Dimi Petratos scored in the final to give Mohun Bagan the title of champions of Asia’s oldest football competition once more. Their first victory in the Durand Cup since 2000, their 17th, made them the most successful club in the tournament’s 132-year history. East Bengal, their old foe, was defeated by 10 men 1-0.
The fact that East Bengal had just won the Kolkata Derby three weeks prior was quickly forgotten. That Anirudh Thapa was shipped off on the hour imprint to give East Bengal a man-advantage was scarcely observable. That the variety of cards distributed, both to the players and staff, in the midst of the relative multitude of fights normal of this challenge was only a simple commentary.
In the grand scheme of things, Bagan always win, and Juan Ferrando’s team made sure of it by winning their second trophy in a matter of months. At the time, it was ATK Mohun Bagan; now, it is Mohun Bagan Super Giant. Heritage, in the words of Jose Mourinho.
61 minutes into the game however, Bagan’s demeanor of strength was wearing ragged.
It was a last that everybody had anticipated – attritional, brimming with fouls and scarcely any football. Carles Cuadrat and Ferrando had plotted to counterbalance each indeed, despite the fact that it was East Bengal’s rearguard activity that was more great – particularly after Jordan Elsey went off around the half-hour mark with a physical issue.
Although the out-of-possession formations worked beautifully, there were only two goals scored in the first half. Nandhakumar Sekar scorned a plated edged possibility after Anwar Ali’s unfortunate leeway tumbled to him in the container and Petratos terminated above and beyond from the edge of the crate.
Anirudh Thapa’s attempt to remove Javi Siverio’s head with a high boot cost him his head at the hour mark. A second caution for a player who appeared to be in great discomfort as the combative, defensive number six – and it was curtains. East Bengal were a man up, they had finished their Kolkata Derby hoodoo not three weeks earlier, their guard was murmuring, Bagan’s assault was failing, and Mahesh Singh and Nandha were prepared to bring it home. Cuadrat was prepared to end their 11-year long revile of no significant public prizes.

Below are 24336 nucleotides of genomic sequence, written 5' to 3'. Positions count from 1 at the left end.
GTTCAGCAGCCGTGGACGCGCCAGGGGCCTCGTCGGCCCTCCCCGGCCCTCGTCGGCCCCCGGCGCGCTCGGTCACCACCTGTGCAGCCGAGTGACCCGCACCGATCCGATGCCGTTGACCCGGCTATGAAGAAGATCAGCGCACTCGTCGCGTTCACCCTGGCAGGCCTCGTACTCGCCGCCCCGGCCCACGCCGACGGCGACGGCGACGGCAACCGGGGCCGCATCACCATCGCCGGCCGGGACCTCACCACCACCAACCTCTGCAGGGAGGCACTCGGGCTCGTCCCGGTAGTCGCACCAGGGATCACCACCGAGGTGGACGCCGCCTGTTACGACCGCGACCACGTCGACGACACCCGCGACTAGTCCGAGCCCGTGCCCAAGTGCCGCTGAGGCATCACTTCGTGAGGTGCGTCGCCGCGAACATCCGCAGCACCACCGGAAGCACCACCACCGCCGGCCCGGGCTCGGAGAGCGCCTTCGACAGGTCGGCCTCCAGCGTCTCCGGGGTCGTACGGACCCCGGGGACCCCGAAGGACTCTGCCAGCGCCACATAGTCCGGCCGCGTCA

Certainly, even Indian football’s perpetual bridesmaids couldn’t wreck this? As the tears of numerous a red-and-gold clad fan (who maybe paid a sizeable premium for their tickets) after the game showed, they did.
In the 71st minute, Petratos led a counterattack that drove into East Bengal’s half with little on the field. Having been shunted wide for a large part of the game and offering little with his crosses, it makes sense of why Jose Pardo and Saul Crespo eased off the Bagan frontman. They were behaving recklessly. Any other individual, and perhaps they had a reason.
That was all it took. This was Petratos, the player who scored in the final and was responsible for two-thirds of Bagan’s goals during their ISL championship win last year. Additionally, he simplified a previously complex game by transferring the ball to his left foot and letting it fly. A slight redirection off Pardo (who carried out a fundamental error in turning his back – as didd Crespo), a despondent jump from Prabhsukhan Gill, and the ball had settled into the net. Mohun Bagan 1, East Bengal 0. It’s over.
While Petratos has only been at Bagan for a little over a year, he already has his name written in beautiful Bengali script in the history books. The Maidan has some legendary heroes. It was an old favorite that Ferrando had to rely on in spite of all the money spent and new signings with strong reputations: “Give it to Dimi and pray.”
He also delivered. When the objective went in, Bagan settled splendidly. They played 19 minutes of guideline time and 10 minutes of injury time a man down, with nary an uncertainty that it was their name on the prize.
East Bengal, on the other hand, seemed to have a curse that would give Bela Guttman and Benfica a run for their money even more strongly. Eleven years without a significant public prize and the fans had shelled out some serious cash to observe their dry season end, yet rather saw their group docilely surrender to the certainty of Bagan.
Cuadrat loaded his group with prize victors, yet with Bagan’s legacy and strength gazing back at them, they collapsed like a bunch of cards. Straightforward passes were lost, crosses were overhit, target man Cleiton Silva in any event, dropping somewhere down in franticness – it did not matter. Bagan planned to win.
They did, too. The whistle blew at full-time, and what a few groups have chosen is just a ‘pre-season’ prize transformed into three bits of flatware set to be added to the most sparkling prize bureau in Indian football.